The witness, who identified himself as an "Ajwaki" (Acholi for witchdoctor) also alleged Kony's spirituality had helped him to elude the government forces for more than three decades.
PIC: Kony, former LRA commander is linked to civilian killings in internally displaced people's camps between 2002 and 2004.
Rebel leader Joseph Kony was driven by invisible spiritual powers to commit atrocities, a witness told the International Criminal Court (ICC) Thursday.
The witness, who identified himself as an "Ajwaka" (Acholi for witchdoctor) also alleged Kony's spirituality had helped him to elude the government forces for more than three decades.
Millions of people in northern Uganda were killed and many others displaced by the Lord's Resistance Army (LRA) war that took place between 1988 to 1997.
"Kony has a spirit. And he calls himself Lord. When he is referring to his group as the Lord's, he thinks the spirit is coming from God," the witness whose face and voice were concealed for safety reasons told court.
He added: "That is the reason Kony has been in the bush for long. He can see government forces coming. That is the power of the spirits. You know what is going to happen when the spirit tells you what it wants you to do. If it tells you to leave, you leave. If it says stop, you stop. And if it tells you to kill, you kill."
This is the second defence witness, coded as number 150, testifying in the trial of Dominic Ongwen at ICC.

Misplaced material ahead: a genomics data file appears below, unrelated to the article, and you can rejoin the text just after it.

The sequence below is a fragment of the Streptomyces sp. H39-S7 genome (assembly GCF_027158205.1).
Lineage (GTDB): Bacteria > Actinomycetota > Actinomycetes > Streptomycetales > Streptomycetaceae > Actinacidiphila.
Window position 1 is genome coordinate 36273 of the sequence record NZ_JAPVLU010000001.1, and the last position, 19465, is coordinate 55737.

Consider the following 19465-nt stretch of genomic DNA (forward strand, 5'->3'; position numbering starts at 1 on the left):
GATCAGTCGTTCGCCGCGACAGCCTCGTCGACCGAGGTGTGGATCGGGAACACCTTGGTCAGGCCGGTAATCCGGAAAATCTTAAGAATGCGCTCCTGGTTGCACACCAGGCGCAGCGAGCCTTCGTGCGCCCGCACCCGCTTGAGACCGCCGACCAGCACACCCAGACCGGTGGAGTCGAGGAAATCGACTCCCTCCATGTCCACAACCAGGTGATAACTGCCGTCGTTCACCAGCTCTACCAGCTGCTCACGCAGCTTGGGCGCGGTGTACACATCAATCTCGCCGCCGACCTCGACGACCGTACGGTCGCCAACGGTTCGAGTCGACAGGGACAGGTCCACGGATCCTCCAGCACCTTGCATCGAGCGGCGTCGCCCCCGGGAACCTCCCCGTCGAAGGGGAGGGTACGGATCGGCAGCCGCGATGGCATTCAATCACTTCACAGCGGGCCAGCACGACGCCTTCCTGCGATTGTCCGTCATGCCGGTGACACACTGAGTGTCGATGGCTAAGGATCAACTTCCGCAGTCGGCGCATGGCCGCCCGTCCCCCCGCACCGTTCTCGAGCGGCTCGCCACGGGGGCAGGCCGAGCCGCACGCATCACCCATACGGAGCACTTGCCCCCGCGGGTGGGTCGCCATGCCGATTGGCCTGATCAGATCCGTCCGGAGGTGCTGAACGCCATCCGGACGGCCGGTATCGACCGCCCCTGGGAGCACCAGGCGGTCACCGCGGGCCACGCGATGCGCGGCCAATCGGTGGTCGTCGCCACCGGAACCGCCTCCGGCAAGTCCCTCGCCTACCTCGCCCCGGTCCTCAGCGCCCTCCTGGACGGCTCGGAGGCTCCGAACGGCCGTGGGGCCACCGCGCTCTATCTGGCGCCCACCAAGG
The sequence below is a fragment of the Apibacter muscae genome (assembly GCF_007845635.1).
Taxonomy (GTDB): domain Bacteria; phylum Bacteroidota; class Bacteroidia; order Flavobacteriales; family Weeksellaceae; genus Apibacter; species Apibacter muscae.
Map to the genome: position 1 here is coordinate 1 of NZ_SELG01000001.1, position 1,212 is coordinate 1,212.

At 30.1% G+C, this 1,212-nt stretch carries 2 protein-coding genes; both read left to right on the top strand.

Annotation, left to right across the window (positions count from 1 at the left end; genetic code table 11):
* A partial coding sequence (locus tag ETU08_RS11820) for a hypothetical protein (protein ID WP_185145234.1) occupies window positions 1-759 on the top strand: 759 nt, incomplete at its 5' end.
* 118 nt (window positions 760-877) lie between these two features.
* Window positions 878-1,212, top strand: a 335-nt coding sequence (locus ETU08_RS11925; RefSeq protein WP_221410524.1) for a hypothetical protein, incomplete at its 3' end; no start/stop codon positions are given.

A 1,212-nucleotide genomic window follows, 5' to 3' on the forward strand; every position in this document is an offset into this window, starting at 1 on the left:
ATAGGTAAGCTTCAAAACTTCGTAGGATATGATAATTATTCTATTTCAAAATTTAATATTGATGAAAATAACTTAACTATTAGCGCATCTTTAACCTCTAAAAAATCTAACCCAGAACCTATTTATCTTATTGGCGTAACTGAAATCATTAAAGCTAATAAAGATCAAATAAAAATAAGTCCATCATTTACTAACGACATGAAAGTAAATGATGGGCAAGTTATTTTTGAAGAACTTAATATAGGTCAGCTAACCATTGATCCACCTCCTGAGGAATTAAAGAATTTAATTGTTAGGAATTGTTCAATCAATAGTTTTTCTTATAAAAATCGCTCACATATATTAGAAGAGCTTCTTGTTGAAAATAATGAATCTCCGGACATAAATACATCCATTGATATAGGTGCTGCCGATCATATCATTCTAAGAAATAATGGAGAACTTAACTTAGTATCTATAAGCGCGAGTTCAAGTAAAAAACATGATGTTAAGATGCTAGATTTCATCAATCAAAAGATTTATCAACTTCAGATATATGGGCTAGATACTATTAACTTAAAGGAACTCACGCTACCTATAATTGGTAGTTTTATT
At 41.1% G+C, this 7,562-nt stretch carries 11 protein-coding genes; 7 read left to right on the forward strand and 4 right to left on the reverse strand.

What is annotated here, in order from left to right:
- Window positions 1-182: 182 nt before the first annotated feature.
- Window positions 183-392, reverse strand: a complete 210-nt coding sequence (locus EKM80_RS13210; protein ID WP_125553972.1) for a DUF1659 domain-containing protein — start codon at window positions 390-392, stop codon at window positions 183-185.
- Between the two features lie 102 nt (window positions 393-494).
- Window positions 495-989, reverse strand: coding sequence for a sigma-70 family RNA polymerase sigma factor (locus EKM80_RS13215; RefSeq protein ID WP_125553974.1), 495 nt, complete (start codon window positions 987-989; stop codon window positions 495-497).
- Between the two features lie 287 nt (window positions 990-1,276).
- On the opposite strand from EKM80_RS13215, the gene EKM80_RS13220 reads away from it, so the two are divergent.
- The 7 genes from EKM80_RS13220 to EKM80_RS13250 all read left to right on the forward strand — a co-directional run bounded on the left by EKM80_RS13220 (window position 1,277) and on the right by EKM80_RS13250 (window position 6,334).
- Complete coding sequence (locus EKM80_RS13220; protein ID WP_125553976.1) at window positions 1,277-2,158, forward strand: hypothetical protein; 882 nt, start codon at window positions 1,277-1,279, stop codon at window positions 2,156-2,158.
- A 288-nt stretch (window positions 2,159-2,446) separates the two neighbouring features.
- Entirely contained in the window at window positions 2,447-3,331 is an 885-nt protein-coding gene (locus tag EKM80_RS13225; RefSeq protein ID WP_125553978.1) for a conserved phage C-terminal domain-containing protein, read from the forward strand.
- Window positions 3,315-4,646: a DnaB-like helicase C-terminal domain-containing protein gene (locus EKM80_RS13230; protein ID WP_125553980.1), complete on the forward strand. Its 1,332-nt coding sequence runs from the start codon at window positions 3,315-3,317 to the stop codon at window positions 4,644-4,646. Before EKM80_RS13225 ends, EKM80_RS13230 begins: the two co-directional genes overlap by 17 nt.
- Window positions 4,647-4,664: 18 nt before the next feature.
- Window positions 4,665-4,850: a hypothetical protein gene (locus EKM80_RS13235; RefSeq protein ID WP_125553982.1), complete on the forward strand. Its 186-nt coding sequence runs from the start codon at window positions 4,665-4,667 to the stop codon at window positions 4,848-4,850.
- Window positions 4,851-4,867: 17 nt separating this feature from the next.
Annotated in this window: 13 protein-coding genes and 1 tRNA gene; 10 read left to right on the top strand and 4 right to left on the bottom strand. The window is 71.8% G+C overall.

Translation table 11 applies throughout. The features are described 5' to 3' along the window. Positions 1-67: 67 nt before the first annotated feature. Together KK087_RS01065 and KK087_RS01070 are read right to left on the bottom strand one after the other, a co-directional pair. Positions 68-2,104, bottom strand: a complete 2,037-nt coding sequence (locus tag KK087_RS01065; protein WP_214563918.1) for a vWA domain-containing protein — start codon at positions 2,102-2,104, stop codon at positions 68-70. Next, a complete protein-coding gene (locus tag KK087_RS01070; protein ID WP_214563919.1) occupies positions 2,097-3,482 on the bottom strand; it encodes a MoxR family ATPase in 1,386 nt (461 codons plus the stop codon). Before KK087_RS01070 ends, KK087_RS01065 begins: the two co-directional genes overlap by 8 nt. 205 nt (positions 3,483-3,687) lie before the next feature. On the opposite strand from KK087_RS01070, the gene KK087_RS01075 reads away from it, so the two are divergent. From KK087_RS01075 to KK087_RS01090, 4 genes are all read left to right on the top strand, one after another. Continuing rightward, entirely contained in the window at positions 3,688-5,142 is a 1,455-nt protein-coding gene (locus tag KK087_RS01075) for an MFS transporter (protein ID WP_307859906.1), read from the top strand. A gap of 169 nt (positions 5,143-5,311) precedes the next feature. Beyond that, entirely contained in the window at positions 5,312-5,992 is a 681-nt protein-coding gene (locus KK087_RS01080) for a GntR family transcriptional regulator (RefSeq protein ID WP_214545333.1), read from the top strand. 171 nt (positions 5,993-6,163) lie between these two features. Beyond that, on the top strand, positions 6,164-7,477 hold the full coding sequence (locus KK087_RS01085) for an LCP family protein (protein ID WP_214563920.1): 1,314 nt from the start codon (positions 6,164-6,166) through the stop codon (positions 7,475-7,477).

The former LRA commander is linked to civilian killings in internally displaced people's camps between 2002 and 2004.
He is also accused of murder, rape, sexual slavery, torture, destruction of property, abduction and use of children below 15 to participate in the hostilities.
The witness further narrated the traditional beliefs regarding spirituality and herbal medicine.
The presiding judge Bertram Schmitt looked amused as the witness said "spirits are real. And I can confirm this."
Court further heard that LRA abductees often unconsciously carried out hostilities on the civilians.
" There are some children who upon return were brought to me for therapy and I would ask them what happened in the bush. They would tell me when you are there; something stops you from going home even if you are nearby. I asked them what made them lose interest to return and they said they they didn't know.
"I believe Kony used spirits to create confusion in them and to control their minds," the witness said.
Asked by the defence counsel Krispus Ayena if the alleged spirits monitor what one does, the witness emphatically stated: "Yes it does."
The trial continues tomorrow